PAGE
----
Few will disagree that Herman Cain and his life represent an inspiring example of the values of our culture and country. I do however have concerns about his lack of political experience as I assess which of the Republican candidates I think would best run against President Obama.
Our system of government bestows on the president two particularly important roles, each in symbiotic tension with the other. First, there is the president as symbol. It is the face not only of our government but of America, to ourselves and to the world. The president is an icon of American values and culture, our power, our generosity and compassion, our diligence and hard work, our democratic and egalitarian values, and when appropriate, our righteous anger. Each candidate seeks to present him or herself in a way that captures the imagination of the American public, representing an ideal of the best in what we see in ourselves and our country.
But the president must also be an effective politician, and lead not only his or her party but also the executive branch and our government. If this is not done well, then that first role suffers. That is, if politics fails, the president—and by extension America—appears incompetent, weak and ineffective. That is not the image that most Americans want. If that happens, our confidence as a nation falters, and our reputation and influence around the world erode.
My experience has been that ‘the political arena of government’ requires a skill set and a perspective that are indeed unique, and which take time and experience to cultivate and master. While this can be said of all levels of government, it is especially true at the national level, where the stakes are highest, where most of the players are experienced masters at bureaucratic gamesmanship, and where mistakes and second chances can demand a very high price. While the fundamentals of good leadership in such fields as the military, corporations or non-profits will (eventually) transfer well into government, this is indeed a different game. Power and influence are exercised differently and different insights and experience are required for success—especially at the outset, when one is new to the job.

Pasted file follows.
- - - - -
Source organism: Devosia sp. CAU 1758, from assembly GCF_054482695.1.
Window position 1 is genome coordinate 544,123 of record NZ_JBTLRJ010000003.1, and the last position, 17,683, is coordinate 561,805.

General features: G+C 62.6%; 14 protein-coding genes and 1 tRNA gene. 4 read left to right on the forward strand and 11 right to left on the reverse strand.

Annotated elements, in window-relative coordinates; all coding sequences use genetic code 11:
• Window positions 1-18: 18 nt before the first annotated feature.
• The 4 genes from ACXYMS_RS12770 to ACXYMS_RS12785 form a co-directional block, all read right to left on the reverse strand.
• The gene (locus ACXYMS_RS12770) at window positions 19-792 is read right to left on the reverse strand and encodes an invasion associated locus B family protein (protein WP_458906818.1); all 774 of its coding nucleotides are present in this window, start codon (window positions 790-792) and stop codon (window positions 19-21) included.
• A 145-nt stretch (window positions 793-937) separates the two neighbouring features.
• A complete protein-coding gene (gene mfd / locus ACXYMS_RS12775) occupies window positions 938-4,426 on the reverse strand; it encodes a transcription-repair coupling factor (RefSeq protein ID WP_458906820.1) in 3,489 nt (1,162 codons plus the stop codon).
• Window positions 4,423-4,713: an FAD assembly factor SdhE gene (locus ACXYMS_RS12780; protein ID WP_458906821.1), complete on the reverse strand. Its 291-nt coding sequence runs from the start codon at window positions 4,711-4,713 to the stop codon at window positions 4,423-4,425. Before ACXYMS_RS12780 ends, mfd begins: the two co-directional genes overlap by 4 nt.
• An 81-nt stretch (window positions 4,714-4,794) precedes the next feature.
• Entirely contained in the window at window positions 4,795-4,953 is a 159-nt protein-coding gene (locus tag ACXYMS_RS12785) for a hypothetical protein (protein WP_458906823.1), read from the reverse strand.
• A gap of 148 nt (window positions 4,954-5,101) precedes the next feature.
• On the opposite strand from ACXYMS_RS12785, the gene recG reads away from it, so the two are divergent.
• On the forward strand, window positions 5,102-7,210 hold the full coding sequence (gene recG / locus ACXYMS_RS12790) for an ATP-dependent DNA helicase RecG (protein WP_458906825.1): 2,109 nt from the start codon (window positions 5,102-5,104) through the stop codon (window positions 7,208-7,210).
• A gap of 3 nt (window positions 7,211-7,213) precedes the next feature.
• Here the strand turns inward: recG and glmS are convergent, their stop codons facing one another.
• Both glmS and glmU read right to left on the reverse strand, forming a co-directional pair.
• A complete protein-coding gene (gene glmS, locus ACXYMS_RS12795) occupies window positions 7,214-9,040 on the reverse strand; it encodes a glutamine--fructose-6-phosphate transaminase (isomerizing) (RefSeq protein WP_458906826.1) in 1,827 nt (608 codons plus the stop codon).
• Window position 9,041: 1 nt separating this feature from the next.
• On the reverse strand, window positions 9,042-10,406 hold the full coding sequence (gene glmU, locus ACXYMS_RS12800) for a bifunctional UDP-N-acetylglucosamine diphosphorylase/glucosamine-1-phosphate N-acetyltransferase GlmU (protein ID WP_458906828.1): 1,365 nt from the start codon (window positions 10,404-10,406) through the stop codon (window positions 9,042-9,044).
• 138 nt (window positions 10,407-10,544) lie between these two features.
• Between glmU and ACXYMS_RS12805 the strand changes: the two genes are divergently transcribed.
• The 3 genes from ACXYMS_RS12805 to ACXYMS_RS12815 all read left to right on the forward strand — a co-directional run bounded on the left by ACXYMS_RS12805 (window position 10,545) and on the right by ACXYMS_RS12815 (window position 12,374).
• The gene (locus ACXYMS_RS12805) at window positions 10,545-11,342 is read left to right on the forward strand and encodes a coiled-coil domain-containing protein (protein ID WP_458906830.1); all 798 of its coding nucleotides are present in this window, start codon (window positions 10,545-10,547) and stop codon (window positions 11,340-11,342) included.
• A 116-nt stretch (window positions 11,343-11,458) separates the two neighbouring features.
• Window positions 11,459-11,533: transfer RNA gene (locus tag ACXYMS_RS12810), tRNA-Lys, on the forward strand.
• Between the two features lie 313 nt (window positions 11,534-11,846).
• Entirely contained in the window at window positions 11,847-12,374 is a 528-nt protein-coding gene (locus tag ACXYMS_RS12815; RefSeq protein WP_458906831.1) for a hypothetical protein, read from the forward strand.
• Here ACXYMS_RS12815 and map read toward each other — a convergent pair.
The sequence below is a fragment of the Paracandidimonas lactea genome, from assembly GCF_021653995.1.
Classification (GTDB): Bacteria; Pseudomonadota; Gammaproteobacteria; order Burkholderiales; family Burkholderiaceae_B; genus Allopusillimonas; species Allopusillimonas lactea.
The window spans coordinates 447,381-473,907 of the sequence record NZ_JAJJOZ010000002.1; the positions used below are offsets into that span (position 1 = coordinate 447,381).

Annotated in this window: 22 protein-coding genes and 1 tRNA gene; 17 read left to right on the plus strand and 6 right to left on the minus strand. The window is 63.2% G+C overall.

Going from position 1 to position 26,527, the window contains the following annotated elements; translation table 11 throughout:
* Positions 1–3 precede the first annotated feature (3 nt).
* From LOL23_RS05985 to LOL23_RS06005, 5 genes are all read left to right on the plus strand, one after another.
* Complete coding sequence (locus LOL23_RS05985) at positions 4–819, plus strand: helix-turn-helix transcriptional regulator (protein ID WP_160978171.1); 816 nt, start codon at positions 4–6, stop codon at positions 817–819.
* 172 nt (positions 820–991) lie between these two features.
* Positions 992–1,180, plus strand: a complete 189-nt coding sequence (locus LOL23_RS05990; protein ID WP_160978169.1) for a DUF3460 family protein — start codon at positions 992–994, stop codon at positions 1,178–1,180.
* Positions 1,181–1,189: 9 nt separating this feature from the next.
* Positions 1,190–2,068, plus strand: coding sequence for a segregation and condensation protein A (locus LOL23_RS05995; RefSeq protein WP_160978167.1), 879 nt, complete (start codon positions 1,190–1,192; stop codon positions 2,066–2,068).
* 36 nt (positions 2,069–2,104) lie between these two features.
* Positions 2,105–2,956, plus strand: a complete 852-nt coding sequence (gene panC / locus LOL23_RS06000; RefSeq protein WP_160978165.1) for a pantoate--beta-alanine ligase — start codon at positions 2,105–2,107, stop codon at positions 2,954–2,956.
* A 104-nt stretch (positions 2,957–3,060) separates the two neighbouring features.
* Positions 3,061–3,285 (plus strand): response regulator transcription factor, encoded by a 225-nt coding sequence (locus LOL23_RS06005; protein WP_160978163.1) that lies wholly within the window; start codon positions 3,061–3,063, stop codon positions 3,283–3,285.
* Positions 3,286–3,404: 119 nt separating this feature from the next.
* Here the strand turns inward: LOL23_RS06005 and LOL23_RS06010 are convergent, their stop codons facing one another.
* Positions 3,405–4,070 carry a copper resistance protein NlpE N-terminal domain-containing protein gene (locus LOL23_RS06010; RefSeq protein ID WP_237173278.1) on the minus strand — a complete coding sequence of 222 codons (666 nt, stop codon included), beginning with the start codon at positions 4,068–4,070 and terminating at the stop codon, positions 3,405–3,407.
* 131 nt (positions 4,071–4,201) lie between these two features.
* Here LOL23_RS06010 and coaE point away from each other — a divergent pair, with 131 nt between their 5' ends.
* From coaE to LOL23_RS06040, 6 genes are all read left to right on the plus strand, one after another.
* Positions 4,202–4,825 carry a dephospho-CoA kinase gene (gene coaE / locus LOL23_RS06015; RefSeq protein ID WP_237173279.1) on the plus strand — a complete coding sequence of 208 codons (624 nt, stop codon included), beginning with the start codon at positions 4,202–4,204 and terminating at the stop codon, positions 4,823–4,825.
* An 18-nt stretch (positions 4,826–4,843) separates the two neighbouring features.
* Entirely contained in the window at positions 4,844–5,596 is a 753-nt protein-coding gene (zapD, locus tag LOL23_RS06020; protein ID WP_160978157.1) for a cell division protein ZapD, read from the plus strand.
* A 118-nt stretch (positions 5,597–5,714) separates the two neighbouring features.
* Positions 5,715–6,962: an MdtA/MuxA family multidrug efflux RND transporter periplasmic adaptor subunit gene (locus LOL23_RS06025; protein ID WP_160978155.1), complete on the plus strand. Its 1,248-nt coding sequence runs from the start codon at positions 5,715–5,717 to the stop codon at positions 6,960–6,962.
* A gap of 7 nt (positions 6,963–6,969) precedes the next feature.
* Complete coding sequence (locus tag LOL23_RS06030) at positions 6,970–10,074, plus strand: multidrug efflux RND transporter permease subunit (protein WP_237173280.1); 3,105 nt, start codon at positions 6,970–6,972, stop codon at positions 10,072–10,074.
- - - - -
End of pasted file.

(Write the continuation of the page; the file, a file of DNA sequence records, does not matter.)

It seems that every president has said there’s no such thing as adequate preparation for the breadth of power and responsibility encompassed by the presidency. Successfully running an 18-month national campaign is a good start, but what does it teach you about subtly leveraging presidential power to achieve short- and long-term objectives, about cajoling obstinate members of Congress, about managing the egos and political struggles in the interagency arena, about knowing whose judgment to trust most when making critical decisions about diplomacy or national security? Doing these well requires experience in the political arena.